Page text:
The pictures show cooperative activities in an English class in a Helsinki primary school; student teacher is co-teaching with the English language teacher and giving individual support to children (taken by Vera Savic, March 2005)

Effective classroom activities in inclusive EL classes Children learn a foreign language by being exposed to it, by making associations between words and sentence patterns, putting them into clear context, exploring, experimenting, making mistakes, checking their understanding, observing, copying, watching, doing things, listening, repeating, etc. (Shipton et al, 2006). Feeling a sense of confidence improves childs motivation. There is poor learning if the child is feeling uncomfortable, under pressure, confused by abstract concepts of grammar rules and their application which he/she cannot understand, distracted or bored, or finds it hard to concentrate while doing some longer activities (Shipton et al, 2006). Every learner is unique and has own learning style that is affected by his/her personality factors. Learning style or individual preferences in childs learning result from his/her dominant intelligence: visual learners prefer using pictures and reading; auditory learners like listening to explanations and reading aloud; kinesthetic learners need physical activity to help them learn; interpersonal learners are sociable and eager to use

language for communication; intrapersonal learners are quiet and reflective and learn by listening and observing. Teachers task is to provide a variety in the activities as carefully structured input and practice opportunities, catering for different learning styles. However, when teaching a child with SEN, knowing his/her learning style is not enough to secure his/her successful learning in EL classroom. Teacher should also consider childs abilities and his learning difficulties, like short concentration span and slower learning pace that may easily demotivate the child in learning a foreign language. Teacher can help the child by letting him/her practise a particular language structure by repeating it as many times as needed (in well-structured exercise), being very patient and not interrupting the child, but encouraging him/her, praising his/her effort and building the childs confidence. Instead of correcting the child, teacher should model the correct form, or allow the child to shadow the recorded text. Foreign language learning in lower grades primary classes involves a big variety of activities, like drawing, singing, acting, miming, speaking, reading, or writing, that can be done individually, in pairs or groups. Acting is very useful in practising a foreign language because it integrates different skills and gives children opportunities to learn by doing and being physically active. Child with SEN can enjoy the activity as much as his classmates, but may require more help due to speaking or memorizing difficulties; teacher should provide recorded text to help the child while acting his/her role. Drawings and written works of the child with SEN should be regularly displayed on the wall with other works. In that way teacher with strengthen the childs confidence and motivation for language learning. Competitive activities should be avoided; instead, cooperation should be encouraged and frequently applied through pair and group work, giving the child with SEN opportunities to interact with peers. Conclusion Inclusive EL classroom is the one where teacher creates the context in which all the learners feel valuable and have opportunities and confidence to try, where both linguistic and non-linguistic skills are valued and everyone can contribute even with the smallest contribution. Successful teacher of English makes his classroom inclusive for all pupils. He views a child with SEN as a person, not considering only the childs particular impairment. He/she humanizes own teaching by respecting diversity and giving a model to his pupils for accepting the child with SEN. He/she emphasizes every childs strength in using English for communication and stresses positive human qualities and values. Teachers attitudes and beliefs are critical to successful inclusion. Equally important are teachers competences to adapt his/her teaching to children with SEN or children who experience learning difficulties and to help them develop both their academic and nonacademic potential. In-service professional development in the field of teaching children with SEN can give EL teachers necessary knowledge and skills and secure proper education for all in Serbian primary schools.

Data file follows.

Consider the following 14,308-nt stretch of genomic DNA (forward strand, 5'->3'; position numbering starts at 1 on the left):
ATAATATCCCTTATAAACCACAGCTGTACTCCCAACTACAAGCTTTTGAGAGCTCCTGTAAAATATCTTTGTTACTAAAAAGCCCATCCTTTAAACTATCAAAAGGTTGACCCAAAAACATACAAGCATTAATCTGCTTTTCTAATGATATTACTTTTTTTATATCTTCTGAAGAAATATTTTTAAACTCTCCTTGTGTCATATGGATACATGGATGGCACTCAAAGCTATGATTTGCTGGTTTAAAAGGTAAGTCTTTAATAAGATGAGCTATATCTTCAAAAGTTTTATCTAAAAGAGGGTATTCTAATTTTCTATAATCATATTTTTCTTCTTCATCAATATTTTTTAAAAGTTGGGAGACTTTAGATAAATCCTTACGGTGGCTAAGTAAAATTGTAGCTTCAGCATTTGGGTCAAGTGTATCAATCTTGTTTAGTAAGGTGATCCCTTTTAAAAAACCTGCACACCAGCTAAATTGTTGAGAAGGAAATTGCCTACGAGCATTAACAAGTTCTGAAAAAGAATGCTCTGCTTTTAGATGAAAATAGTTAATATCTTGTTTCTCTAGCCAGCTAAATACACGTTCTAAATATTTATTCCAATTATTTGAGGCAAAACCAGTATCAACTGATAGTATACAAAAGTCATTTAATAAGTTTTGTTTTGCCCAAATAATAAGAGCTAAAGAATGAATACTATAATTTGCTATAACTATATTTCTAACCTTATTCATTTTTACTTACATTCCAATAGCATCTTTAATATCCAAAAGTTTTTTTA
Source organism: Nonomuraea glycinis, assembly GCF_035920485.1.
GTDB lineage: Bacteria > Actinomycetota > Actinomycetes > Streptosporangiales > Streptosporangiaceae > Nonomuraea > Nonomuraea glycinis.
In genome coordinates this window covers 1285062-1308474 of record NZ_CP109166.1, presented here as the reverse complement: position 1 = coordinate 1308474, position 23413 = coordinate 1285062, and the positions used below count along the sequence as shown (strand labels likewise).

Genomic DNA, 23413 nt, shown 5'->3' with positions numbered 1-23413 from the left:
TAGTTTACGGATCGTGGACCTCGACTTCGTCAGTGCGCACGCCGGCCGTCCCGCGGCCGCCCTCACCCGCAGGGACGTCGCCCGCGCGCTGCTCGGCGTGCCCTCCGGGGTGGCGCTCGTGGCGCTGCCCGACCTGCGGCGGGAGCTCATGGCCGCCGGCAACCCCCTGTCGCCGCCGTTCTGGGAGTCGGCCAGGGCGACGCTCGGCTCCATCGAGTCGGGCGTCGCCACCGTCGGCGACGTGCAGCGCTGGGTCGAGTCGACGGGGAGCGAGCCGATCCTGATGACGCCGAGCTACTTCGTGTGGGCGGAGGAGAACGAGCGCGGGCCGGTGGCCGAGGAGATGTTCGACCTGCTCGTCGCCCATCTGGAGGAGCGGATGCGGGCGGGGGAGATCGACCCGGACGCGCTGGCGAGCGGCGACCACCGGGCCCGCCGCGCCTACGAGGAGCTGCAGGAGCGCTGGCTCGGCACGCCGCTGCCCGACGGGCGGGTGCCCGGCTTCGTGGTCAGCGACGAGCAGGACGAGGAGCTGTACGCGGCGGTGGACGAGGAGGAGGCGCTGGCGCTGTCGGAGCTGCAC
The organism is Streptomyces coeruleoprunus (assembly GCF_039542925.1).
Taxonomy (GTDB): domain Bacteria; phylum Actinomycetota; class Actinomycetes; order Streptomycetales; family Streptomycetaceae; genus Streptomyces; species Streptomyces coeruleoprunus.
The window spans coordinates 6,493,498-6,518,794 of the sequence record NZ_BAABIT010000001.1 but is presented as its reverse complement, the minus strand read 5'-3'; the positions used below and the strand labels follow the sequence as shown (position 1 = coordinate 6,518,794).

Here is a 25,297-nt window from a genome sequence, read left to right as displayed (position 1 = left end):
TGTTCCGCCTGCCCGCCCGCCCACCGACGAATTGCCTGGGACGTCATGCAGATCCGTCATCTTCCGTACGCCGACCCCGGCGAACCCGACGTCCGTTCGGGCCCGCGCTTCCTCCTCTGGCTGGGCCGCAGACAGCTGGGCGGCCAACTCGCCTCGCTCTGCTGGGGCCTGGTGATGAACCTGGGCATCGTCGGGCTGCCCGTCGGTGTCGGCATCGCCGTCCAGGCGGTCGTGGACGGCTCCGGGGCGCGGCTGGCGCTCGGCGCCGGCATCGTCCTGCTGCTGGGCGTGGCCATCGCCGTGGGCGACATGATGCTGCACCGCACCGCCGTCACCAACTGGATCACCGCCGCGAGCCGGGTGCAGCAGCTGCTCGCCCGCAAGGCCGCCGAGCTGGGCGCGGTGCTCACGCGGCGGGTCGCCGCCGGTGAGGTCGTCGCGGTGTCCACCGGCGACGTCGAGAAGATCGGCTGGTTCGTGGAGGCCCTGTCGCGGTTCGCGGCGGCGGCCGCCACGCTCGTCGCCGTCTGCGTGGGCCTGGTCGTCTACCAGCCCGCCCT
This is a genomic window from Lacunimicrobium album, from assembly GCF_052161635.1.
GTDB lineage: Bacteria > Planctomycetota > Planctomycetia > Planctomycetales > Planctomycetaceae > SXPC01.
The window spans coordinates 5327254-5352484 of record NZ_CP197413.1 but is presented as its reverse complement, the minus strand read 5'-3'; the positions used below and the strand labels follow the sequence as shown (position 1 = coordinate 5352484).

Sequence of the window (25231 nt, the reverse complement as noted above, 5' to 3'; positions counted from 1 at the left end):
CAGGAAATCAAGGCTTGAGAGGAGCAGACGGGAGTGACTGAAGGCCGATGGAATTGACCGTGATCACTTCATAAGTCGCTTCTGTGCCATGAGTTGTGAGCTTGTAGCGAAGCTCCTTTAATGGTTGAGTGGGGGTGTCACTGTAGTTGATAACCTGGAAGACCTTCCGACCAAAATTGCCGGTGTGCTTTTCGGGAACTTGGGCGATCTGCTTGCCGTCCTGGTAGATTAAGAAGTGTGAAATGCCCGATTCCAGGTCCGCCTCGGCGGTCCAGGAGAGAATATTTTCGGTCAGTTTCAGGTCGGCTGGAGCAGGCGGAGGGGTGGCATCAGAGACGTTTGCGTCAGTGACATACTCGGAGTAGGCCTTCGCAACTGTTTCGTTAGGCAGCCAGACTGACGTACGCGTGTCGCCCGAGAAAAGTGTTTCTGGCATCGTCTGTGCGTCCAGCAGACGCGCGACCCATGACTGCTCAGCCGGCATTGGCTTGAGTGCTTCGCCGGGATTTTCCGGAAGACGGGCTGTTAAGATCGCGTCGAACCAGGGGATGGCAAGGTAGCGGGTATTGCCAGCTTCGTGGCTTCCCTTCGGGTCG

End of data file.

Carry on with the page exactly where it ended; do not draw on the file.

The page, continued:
References Brewster, J, Ellis, G. & Girard, D. (2004) The Primary English Teachers Guide. Pearson Education Limited, Harlow. Brusling, C. & Pepin, B. (2003) Inclusion in Schools: who is in need of what? European Educational Research Journal, Volume 2, Number 2. European Agency for Development in Special Needs Education i EURYDICE (2003) Inclusive Education and Classroom Practices, Summary Report Retrieved from: European Agency for Development in Special Needs Education i EURYDICE (2003) Special Needs Education in Europe Retrieved from: Institut za psihologiju Filozofskog fakulteta i Save the Children UK, Kancelarija u Beogradu (2004): kola po meri deteta prirunik za rad sa uenicima redovne kole ometenim u razvoju. Institut za Psihologiju, Beograd. McLaughlin, M. & Ruedel, K. (2005) Educating Children with Disabilities: Who Are the Children with Disabilities? EQUIP2 Issues Brief Norris, L. (2002) Two Languages Too: Second Language Learning and Children with Special Needs. Retrieved from: Rose, J. ( 2006) Mixed Ability an inclusive classroom. English Teaching Professional Shipton, I, Mackenzie, A. & Shipton, J. (2006) The child as a learner. British Council. Retrieved from: UNESCO (2001) Understanding and Responding to Children's Needs in Inclusive Classrooms, a Guide for Teachers Retrieved from